Chris Wright: NAFTA Pros and Cons

The North American Free Trade Agreement (NAFTA) is a trade agreement between the United States, Canada, and Mexico. The idea behind NAFTA was to open free-trade amongst the three countries which would eliminate tariffs and taxes on goods and services. Leaders of the countries promised an increase in jobs, living standards, and cheaper goods. Now in its fifteenth year, NAFTA is largely seen as a failure by organized labor because jobs have decreased instead on increasing as promised, living standards have become stagnant, while goods and services have remained neutral. Supporters of NAFTA argue that trade between the countries have increased productivity by enabling the specialization of certain goods especially in the agricultural sector. Additional supporters such as manufacturing companies are in favor of NAFTA and argue that moving jobs to other countries such as Mexico that employs cheaper labor is necessary to remain competitive in the global market place.

Organized labor strongly opposes NAFTA mostly because of the loss of manufacturing jobs within the United States. Trade unions such as the United Auto Workers (UAW) and the United Steel Workers (USW) claim that close to a million jobs have been lost due to NAFTA because many manufacturing jobs have been relocated to Mexico and Canada. For example, a Borg Warner plant in Indiana which makes auto parts for Ford’s F-150’s and employs five hundred UAW workers is shutting down this month and relocating to Mexico. Members of the union claim that the Borg Warner is using NAFTA to “destroy the union.” Most of the job losses have been suffered by the auto industry but is hardly the only sector to be effected. The technology sector has seen many job losses as companies have shut down factories in the US and moved them to Mexico. Technology giants such as Intel and IBM have used NAFTA to shut down their factories and build new ones in Mexico where they can take advantage of cheaper labor.

On the other hand, supports for NAFTA insist that the productivity has increased along with keeping prices down for US consumers. Perhaps the agricultural sector has gained the most from NAFTA by enabling the specialization of certain goods. Exports of corn, beef, and oranges have benefited US farmers and ranchers considerably by eliminating tariffs and taxes which used to have a drain on profits. While agricultural imports such as broccoli, cucumbers, and sugar remain cheap to the US consumers which allows American farmers to focus on more profitable exports to other countries. Manufacturers such as General Motors and Intel strongly insist that using the cheap labor in Mexico is necessary to remain competitive amongst their competitors. For example, GM claims that they cannot compete against Japanese auto makers which pay their non-union American workers lower wages and benefits. Therefore, by moving jobs to Mexico where labor is cheaper allows them keep costs down and provide cheaper products for consumers. Lastly, the Huffington Post suggests than NAFTA will be a valuable tool in solving the US’s energy needs by allowing cheap oil to be imported from Canada. In the last six years Canada has surpassed Saudi Arabia as the largest exporter of oil to the US. The article notes that over a thousand jobs will be created in the US with a proposed oil pipeline running from Canada to the refineries in Philadelphia. No one can argue that cheaper oil will benefit all American’s and help secure energy independence.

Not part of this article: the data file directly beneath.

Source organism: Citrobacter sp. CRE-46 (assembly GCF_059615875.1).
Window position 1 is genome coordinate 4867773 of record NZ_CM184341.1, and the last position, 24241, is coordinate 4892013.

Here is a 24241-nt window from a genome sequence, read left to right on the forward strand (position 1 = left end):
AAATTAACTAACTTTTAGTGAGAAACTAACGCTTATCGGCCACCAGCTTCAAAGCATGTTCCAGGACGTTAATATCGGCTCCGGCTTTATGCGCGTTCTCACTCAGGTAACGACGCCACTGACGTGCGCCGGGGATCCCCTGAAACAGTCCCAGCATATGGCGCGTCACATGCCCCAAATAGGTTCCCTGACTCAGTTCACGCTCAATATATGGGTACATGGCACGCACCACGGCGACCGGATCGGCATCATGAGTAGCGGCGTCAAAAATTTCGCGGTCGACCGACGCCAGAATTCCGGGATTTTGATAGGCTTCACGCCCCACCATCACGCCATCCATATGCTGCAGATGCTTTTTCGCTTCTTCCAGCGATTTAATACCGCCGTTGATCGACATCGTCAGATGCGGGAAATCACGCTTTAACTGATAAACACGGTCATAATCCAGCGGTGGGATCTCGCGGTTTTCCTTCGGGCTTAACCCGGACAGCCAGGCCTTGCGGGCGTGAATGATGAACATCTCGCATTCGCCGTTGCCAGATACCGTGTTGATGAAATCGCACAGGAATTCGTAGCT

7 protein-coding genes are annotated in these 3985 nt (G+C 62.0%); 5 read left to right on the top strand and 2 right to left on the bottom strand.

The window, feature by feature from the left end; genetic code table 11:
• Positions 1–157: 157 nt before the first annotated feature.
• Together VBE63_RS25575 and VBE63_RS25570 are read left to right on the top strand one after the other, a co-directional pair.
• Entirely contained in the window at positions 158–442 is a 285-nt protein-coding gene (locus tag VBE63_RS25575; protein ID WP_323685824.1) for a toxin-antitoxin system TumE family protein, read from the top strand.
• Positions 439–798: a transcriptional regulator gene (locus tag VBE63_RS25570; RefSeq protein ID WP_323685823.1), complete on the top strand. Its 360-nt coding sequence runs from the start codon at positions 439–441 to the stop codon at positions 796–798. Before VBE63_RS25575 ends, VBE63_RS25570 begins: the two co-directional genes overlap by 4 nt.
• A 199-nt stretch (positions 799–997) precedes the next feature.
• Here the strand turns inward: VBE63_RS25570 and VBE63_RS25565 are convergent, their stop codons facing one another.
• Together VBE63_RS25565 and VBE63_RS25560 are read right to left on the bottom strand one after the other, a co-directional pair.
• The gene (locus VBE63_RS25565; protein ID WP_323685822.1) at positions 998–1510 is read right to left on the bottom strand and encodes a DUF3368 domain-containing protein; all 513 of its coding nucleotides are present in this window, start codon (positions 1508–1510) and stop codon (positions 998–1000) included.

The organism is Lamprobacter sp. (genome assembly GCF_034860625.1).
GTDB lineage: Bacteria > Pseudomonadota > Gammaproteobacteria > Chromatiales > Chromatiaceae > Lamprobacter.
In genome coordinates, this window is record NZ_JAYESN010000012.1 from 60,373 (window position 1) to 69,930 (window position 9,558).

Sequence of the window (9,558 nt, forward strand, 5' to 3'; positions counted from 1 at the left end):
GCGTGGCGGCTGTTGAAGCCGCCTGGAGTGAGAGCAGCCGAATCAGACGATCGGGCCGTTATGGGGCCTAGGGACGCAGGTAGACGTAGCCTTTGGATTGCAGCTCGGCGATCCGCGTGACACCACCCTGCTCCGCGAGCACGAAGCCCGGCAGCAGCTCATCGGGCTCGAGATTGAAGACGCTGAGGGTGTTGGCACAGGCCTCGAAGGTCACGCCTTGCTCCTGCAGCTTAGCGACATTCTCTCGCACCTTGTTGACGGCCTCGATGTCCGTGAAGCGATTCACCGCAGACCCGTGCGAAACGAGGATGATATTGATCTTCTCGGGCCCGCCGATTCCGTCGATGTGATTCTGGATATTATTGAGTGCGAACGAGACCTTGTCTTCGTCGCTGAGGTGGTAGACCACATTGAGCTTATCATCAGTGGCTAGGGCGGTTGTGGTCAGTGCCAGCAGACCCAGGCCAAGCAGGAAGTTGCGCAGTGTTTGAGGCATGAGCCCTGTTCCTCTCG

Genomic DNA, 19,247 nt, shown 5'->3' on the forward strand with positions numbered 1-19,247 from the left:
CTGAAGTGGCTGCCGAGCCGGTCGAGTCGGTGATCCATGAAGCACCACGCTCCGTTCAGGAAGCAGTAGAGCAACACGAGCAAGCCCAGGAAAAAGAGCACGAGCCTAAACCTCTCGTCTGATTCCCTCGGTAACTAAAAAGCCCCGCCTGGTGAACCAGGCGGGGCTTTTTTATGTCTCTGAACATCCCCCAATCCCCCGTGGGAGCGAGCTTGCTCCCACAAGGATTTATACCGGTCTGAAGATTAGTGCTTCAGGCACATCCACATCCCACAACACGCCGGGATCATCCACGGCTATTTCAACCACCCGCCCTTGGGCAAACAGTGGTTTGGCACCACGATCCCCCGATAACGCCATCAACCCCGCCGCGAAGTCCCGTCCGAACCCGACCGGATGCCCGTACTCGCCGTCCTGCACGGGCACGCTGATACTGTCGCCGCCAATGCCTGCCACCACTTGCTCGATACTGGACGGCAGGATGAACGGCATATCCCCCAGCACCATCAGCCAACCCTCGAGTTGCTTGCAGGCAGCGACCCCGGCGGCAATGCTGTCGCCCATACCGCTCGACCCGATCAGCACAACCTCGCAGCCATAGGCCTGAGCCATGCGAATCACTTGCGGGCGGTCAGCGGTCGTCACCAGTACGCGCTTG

Thus, NAFTA has become a contested issue here in America which has benefitted some but has hurt others. Labor unions strongly oppose NAFTA because of lost jobs and opportunities for American workers. Likewise, NAFTA has increased profitability for American farmers and has helped to keep food prices down. Many manufacturers have eliminated many US jobs, but the companies maintain that moving their factories to cheaper labor markets allows them to remain competitive against foreign companies who use even cheaper labor.


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Sources:
“And Then Came NAFTA . . .” Free Online Research Papers. http://www.freeonlineresearchpapers.com/and-then-came-nafta (accessed April 18, 2009).

“A Small and Dangerous Spat.” New York Times.com. http://www.nytimes.com/2009/03/19/opinion/19thu2.html (accessed April 18, 2009).

Faux, Jeff, Carlos Salas and Robert E. Scott. “Revisiting NAFTA: Still Not Working for North American Workers.” Economic Policy Institute. http://www.epi.org/publications/entry/bp173/ (accessed April 18, 2009).

Francis, Diane. “NAFTA: America’s Energy Solution.” Huffington Post. http://www.huffingtonpost.com/diane-francis/nafta-americas-energy-sol_b_107002.html (accessed April 18, 2009).

Lee Thea M. “NAFTA at Year Twelve.” American Federation of Labor and Congress of Industrial Organizations. http://www.aflcio.org/issues/jobseconomy/globaleconomy/upload/LeeTestimony2006-0911.pdf (accessed April 18, 2009).

Moroski, Christine. “An Excuse to Destroy Unions?” Solidarity. http://www.uaw.org/solidarity/08/0408/feature03.php (accessed April 18, 2009).

“NAFTA at 13.” BNET. http://findarticles.com/p/articles/mi_m0EUY/is_17_13/ai_n27225272/?tag=rbxcra.2.a.11 (accessed April 18, 2009).

“The Issue: NAFTA.” Economy in Crisis. http://www.economyincrisis.org/articles/issues?i=NAFTA&gclid=CP2s686p_pkCFcZM5QodjgnBGQ (accessed April 18, 2009).

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